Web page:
Thursday, January 31, 2019

Who should qualify for Super?

(Left-click to enlarge)

Sean Plunket ran a show attacking Super receipt today; those taking it while continuing to work, and any taking it when they don't need it. He personalised his attack using morning host Peter Williams, newly qualified.

He justified his argument through concern about inter-generational inequity. The baby boomers are stealing from the following generations.

I rang to make the point that in the 1990s some were making the same accusations about the generation born in the 1920s through 40s. David Thomson wrote a book called the Selfish Generations to this effect. These inter-generational inequities are probably swings and roundabouts.

Regarding Super, my view is that the qualifying age needs to go up to 67-68 with those physically incapable going on a Supported Living Payment. Anyone who is receiving Super and working is effectively paying for it themselves through their own tax. It's like WFF for the over 65s.

Some means-testing sounds good but it opens a can of worms just not worth opening.

Tuesday, January 29, 2019

Hawke's Bay headed for a 'labour shortage declaration'

What else would you take from today's release?

This is no more than an advance move to ward off criticism about the number of beneficiaries in the East Coast region where there are currently over 7,600 claiming an Unemployment Benefit (aka Jobseeker Support)

From memory, this is the third region to do so.

Historically Maori and Pakeha men moved around in search of work. At a guess, that work paid reasonably well because employers weren't having to meet the high levels of taxation required to meet social security. Maori may have been paid less because of communal living perceptions - and that was wrong.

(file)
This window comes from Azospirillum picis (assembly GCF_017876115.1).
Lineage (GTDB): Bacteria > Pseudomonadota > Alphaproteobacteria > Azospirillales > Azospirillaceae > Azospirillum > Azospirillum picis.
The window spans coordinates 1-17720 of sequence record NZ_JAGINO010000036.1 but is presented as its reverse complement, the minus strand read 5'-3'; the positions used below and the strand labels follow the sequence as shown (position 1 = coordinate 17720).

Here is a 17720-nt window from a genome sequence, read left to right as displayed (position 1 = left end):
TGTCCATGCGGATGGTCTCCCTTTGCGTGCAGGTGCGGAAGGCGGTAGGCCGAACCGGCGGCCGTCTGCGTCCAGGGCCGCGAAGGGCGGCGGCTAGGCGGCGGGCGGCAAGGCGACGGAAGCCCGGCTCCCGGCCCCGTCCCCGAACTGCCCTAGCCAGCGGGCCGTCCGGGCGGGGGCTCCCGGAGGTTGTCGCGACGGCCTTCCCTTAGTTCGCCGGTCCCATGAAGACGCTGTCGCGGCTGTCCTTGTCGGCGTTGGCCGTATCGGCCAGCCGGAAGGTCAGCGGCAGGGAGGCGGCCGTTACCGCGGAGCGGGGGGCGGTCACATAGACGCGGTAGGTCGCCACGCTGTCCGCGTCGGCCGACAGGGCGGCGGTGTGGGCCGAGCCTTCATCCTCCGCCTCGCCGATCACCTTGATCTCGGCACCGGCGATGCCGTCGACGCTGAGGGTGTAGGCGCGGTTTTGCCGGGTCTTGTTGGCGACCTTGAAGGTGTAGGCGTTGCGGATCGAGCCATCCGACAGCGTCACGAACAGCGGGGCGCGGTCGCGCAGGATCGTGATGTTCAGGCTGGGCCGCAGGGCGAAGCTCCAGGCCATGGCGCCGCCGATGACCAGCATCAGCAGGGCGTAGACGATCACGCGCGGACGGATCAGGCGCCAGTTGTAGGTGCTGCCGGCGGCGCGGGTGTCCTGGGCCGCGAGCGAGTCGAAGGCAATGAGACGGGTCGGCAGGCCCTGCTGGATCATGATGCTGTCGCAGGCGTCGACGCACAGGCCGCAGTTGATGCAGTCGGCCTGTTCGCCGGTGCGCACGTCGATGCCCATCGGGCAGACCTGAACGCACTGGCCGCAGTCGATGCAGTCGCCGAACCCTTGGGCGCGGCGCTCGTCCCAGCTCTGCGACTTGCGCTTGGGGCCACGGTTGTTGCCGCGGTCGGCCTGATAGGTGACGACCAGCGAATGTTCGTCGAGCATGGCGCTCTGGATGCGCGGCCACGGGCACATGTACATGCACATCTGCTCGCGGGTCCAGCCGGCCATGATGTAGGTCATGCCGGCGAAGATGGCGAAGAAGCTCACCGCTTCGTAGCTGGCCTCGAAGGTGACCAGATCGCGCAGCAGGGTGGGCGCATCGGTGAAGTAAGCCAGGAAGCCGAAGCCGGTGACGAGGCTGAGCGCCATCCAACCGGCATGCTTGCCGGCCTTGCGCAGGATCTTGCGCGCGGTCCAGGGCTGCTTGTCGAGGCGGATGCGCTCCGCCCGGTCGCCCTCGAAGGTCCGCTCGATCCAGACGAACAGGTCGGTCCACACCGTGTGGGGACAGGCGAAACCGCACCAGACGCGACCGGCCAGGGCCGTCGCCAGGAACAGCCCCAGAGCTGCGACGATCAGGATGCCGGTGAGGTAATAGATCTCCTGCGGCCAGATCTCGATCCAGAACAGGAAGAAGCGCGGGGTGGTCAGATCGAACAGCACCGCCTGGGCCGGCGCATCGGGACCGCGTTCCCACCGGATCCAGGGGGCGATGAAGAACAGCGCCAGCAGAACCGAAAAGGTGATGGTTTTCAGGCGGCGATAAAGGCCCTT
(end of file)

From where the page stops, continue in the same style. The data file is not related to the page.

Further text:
But was it a model worse than today's?

Wealth redistributed voluntarily and constructively?

Individuals with a sense of worth, camaraderie and autonomy?

It wasn't perfect.

But is the replacement?

Maori perspective on welfare offices and procedures

PUAO-TE-ATA-TU (day break)

 "People felt the Department’s offices were unwelcoming and impersonal, lacked privacy and adequate soundproofing. Counters were seen as creating barriers between “them” and “us” and children were not catered for in waiting rooms."
"It was suggested that training programmes should be designed to raise the level of awareness of Maori culture and should also incorporate training in personal skills and some knowledge of New Zealand history. A compelling need was for front-line staff to be fully aware of the range of assistance available and to have the authority to make decisions and give authoritative advice."

Yesterday MSD released their latest attempts to consult with Maori about their experiences with WINZ and the responses are strikingly similar:

"You said that our offices needed to be brightened up and have
spaces where you could meet with your case managers privately.
You didn’t like open plan set ups as other people could easily
overhear your business. You want access to toilets and tea and
coffee facilities so that when appointments are running late, you
can freshen up and have a drink. You also wanted play areas and
changing facilities for your children and access to free Wi-Fi at
service centres. You didn’t mind the presence of security guards
and understood why they were there. However you said that
kaumātua or Māori wardens could also fill those roles as they were
less threatening to Māori and would likely diffuse situations before
they even began. With some site closures it has been harder for you
to get to other service centres."

"You said that it was stupid that we don’t tell you about all the different supports that you are entitled to receive when you register with us – instead we wait for you to ask."

"You told us you wanted to hear Māori being spoken/greetings | See Māori imagery around | Choose to have a Māori case worker | Be offered training on Māori things."

I can find no on-line data for benefit ethnicity during the 1980s. Currently Maori account for 36.4 percent of all working age beneficiaries. In 2003 the percentage  was 30.4 and in 1998 25.2 percent.

In 20 years the figure has risen from a quarter to well over a third.

Make what you will of that.